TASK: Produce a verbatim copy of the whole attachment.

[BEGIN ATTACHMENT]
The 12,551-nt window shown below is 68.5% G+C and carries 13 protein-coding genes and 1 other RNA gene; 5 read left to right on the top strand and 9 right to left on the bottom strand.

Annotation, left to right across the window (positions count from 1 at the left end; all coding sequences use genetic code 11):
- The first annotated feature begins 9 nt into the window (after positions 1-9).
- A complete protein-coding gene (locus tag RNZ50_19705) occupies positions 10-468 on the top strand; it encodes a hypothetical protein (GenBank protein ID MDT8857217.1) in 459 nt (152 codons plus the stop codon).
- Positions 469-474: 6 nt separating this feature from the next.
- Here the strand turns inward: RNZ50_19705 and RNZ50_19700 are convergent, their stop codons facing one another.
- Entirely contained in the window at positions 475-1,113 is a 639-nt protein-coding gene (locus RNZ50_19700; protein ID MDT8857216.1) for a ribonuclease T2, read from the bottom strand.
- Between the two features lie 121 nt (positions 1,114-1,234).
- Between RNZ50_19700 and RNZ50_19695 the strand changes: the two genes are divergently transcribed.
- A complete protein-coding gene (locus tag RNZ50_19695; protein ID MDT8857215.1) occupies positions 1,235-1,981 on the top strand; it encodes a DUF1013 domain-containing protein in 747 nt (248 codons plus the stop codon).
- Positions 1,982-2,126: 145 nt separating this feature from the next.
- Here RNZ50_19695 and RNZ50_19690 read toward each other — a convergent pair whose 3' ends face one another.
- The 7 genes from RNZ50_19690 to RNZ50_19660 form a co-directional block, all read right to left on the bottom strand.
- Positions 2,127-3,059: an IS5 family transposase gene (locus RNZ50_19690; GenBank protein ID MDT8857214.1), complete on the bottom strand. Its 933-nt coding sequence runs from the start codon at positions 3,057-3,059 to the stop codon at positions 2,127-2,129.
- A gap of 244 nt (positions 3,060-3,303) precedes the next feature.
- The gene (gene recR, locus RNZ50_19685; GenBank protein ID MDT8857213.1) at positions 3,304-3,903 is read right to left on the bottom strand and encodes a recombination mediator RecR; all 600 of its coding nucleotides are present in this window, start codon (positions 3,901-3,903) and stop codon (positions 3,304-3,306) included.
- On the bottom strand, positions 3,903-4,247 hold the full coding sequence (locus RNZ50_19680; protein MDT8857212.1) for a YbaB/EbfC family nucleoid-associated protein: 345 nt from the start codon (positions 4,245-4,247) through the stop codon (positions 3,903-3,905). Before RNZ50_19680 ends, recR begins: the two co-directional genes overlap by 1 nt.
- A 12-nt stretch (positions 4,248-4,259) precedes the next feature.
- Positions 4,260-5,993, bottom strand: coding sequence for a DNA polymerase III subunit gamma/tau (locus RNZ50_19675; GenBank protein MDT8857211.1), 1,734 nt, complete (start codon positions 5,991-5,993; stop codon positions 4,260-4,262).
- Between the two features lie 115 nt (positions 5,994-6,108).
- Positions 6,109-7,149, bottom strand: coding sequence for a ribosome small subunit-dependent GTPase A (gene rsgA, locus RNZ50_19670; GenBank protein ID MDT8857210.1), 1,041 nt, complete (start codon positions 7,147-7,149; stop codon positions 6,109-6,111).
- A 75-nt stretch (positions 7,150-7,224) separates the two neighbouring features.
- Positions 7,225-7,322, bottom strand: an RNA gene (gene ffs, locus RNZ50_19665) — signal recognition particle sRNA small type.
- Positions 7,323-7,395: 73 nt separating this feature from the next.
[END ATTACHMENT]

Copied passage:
The 12,551-nt window shown below is 68.5% G+C and carries 13 protein-coding genes and 1 other RNA gene; 5 read left to right on the top strand and 9 right to left on the bottom strand.

Annotation, left to right across the window (positions count from 1 at the left end; all coding sequences use genetic code 11):
- The first annotated feature begins 9 nt into the window (after positions 1-9).
- A complete protein-coding gene (locus tag RNZ50_19705) occupies positions 10-468 on the top strand; it encodes a hypothetical protein (GenBank protein ID MDT8857217.1) in 459 nt (152 codons plus the stop codon).
- Positions 469-474: 6 nt separating this feature from the next.
- Here the strand turns inward: RNZ50_19705 and RNZ50_19700 are convergent, their stop codons facing one another.
- Entirely contained in the window at positions 475-1,113 is a 639-nt protein-coding gene (locus RNZ50_19700; protein ID MDT8857216.1) for a ribonuclease T2, read from the bottom strand.
- Between the two features lie 121 nt (positions 1,114-1,234).
- Between RNZ50_19700 and RNZ50_19695 the strand changes: the two genes are divergently transcribed.
- A complete protein-coding gene (locus tag RNZ50_19695; protein ID MDT8857215.1) occupies positions 1,235-1,981 on the top strand; it encodes a DUF1013 domain-containing protein in 747 nt (248 codons plus the stop codon).
- Positions 1,982-2,126: 145 nt separating this feature from the next.
- Here RNZ50_19695 and RNZ50_19690 read toward each other — a convergent pair whose 3' ends face one another.
- The 7 genes from RNZ50_19690 to RNZ50_19660 form a co-directional block, all read right to left on the bottom strand.
- Positions 2,127-3,059: an IS5 family transposase gene (locus RNZ50_19690; GenBank protein ID MDT8857214.1), complete on the bottom strand. Its 933-nt coding sequence runs from the start codon at positions 3,057-3,059 to the stop codon at positions 2,127-2,129.
- A gap of 244 nt (positions 3,060-3,303) precedes the next feature.
- The gene (gene recR, locus RNZ50_19685; GenBank protein ID MDT8857213.1) at positions 3,304-3,903 is read right to left on the bottom strand and encodes a recombination mediator RecR; all 600 of its coding nucleotides are present in this window, start codon (positions 3,901-3,903) and stop codon (positions 3,304-3,306) included.
- On the bottom strand, positions 3,903-4,247 hold the full coding sequence (locus RNZ50_19680; protein MDT8857212.1) for a YbaB/EbfC family nucleoid-associated protein: 345 nt from the start codon (positions 4,245-4,247) through the stop codon (positions 3,903-3,905). Before RNZ50_19680 ends, recR begins: the two co-directional genes overlap by 1 nt.
- A 12-nt stretch (positions 4,248-4,259) precedes the next feature.
- Positions 4,260-5,993, bottom strand: coding sequence for a DNA polymerase III subunit gamma/tau (locus RNZ50_19675; GenBank protein MDT8857211.1), 1,734 nt, complete (start codon positions 5,991-5,993; stop codon positions 4,260-4,262).
- Between the two features lie 115 nt (positions 5,994-6,108).
- Positions 6,109-7,149, bottom strand: coding sequence for a ribosome small subunit-dependent GTPase A (gene rsgA, locus RNZ50_19670; GenBank protein ID MDT8857210.1), 1,041 nt, complete (start codon positions 7,147-7,149; stop codon positions 6,109-6,111).
- A 75-nt stretch (positions 7,150-7,224) separates the two neighbouring features.
- Positions 7,225-7,322, bottom strand: an RNA gene (gene ffs, locus RNZ50_19665) — signal recognition particle sRNA small type.
- Positions 7,323-7,395: 73 nt separating this feature from the next.